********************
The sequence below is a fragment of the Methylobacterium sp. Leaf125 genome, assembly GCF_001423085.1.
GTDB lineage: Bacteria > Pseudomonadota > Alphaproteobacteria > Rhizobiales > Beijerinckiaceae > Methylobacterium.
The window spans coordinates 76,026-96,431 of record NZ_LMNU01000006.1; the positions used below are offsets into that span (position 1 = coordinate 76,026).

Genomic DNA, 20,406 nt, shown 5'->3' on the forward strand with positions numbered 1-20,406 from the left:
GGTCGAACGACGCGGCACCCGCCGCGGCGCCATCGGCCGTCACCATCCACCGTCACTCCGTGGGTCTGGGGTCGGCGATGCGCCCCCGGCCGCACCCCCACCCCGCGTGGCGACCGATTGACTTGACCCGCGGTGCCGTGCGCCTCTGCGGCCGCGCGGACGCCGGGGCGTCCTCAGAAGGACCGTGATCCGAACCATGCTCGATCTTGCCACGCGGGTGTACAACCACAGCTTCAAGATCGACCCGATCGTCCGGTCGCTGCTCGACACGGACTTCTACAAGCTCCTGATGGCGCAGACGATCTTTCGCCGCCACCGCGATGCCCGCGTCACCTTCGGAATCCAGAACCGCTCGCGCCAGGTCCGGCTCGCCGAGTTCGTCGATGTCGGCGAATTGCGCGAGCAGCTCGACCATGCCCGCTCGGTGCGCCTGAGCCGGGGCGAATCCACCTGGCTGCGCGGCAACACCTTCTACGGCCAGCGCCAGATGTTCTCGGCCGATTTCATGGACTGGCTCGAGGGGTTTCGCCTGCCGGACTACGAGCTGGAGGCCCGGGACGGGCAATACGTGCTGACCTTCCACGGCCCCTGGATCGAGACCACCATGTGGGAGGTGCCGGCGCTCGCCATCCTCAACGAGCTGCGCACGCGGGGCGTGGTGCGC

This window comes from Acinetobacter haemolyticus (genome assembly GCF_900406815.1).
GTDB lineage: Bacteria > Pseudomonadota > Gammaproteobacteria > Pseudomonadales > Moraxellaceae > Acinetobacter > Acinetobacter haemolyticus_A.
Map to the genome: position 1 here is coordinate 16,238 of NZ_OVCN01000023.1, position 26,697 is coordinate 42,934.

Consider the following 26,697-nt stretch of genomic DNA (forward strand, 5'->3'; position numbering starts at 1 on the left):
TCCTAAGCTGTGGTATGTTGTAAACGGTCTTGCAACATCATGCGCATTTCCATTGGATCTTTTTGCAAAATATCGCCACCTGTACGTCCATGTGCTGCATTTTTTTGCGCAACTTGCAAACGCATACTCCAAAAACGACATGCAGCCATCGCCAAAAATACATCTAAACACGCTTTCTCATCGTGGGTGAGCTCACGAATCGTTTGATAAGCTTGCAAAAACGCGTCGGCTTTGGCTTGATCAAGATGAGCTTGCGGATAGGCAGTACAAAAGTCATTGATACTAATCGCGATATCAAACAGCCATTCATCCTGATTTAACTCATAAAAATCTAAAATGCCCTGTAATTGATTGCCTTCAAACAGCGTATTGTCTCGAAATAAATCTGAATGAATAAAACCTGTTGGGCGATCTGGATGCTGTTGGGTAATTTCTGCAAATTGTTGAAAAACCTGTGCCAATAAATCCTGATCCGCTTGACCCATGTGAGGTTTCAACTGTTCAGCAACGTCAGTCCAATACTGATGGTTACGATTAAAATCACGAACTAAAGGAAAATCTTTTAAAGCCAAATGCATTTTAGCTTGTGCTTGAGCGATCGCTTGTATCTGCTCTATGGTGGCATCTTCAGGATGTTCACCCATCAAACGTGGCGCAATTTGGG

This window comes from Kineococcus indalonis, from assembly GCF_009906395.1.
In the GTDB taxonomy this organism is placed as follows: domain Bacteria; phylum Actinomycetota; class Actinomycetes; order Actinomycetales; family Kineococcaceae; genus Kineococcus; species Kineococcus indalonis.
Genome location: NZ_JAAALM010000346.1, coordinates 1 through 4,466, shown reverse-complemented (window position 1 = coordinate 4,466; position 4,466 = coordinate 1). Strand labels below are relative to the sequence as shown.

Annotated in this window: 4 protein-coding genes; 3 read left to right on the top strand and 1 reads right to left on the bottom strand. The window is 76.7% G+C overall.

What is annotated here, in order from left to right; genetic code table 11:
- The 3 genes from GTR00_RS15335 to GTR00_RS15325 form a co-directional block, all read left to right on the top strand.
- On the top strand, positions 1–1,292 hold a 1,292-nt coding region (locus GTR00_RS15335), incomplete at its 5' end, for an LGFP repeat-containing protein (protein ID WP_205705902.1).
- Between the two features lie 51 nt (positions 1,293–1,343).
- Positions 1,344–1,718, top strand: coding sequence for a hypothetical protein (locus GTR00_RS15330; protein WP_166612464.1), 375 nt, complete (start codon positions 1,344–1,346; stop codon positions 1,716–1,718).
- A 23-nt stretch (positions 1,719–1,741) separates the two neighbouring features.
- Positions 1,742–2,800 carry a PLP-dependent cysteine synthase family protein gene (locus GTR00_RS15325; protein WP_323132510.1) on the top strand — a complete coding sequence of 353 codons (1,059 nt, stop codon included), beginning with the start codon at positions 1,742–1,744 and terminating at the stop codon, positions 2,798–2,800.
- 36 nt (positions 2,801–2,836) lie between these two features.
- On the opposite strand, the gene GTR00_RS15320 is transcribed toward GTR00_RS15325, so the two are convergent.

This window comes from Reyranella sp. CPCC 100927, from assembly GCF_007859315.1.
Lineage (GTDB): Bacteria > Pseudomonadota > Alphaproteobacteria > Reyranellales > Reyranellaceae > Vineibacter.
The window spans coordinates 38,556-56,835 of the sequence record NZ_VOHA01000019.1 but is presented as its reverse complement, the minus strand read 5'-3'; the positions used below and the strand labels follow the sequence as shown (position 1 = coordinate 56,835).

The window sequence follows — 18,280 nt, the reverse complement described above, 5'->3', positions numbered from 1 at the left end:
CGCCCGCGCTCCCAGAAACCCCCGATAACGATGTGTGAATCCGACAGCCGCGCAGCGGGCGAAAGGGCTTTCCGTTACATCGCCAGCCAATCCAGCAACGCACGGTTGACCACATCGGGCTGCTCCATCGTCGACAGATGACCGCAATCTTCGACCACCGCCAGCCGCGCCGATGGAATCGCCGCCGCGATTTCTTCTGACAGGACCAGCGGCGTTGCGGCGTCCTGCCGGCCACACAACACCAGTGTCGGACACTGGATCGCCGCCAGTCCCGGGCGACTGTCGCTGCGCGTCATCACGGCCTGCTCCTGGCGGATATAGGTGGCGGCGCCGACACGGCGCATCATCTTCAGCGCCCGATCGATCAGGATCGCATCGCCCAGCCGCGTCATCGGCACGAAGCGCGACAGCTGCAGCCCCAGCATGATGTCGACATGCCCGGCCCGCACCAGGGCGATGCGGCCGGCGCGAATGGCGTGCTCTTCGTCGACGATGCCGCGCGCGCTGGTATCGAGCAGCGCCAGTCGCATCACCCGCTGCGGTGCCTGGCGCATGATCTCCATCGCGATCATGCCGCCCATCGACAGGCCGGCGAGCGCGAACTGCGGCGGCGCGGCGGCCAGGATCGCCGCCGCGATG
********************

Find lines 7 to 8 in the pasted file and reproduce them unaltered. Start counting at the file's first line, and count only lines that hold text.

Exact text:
GTDB lineage: Bacteria > Pseudomonadota > Gammaproteobacteria > Pseudomonadales > Moraxellaceae > Acinetobacter > Acinetobacter haemolyticus_A.
Map to the genome: position 1 here is coordinate 16,238 of NZ_OVCN01000023.1, position 26,697 is coordinate 42,934.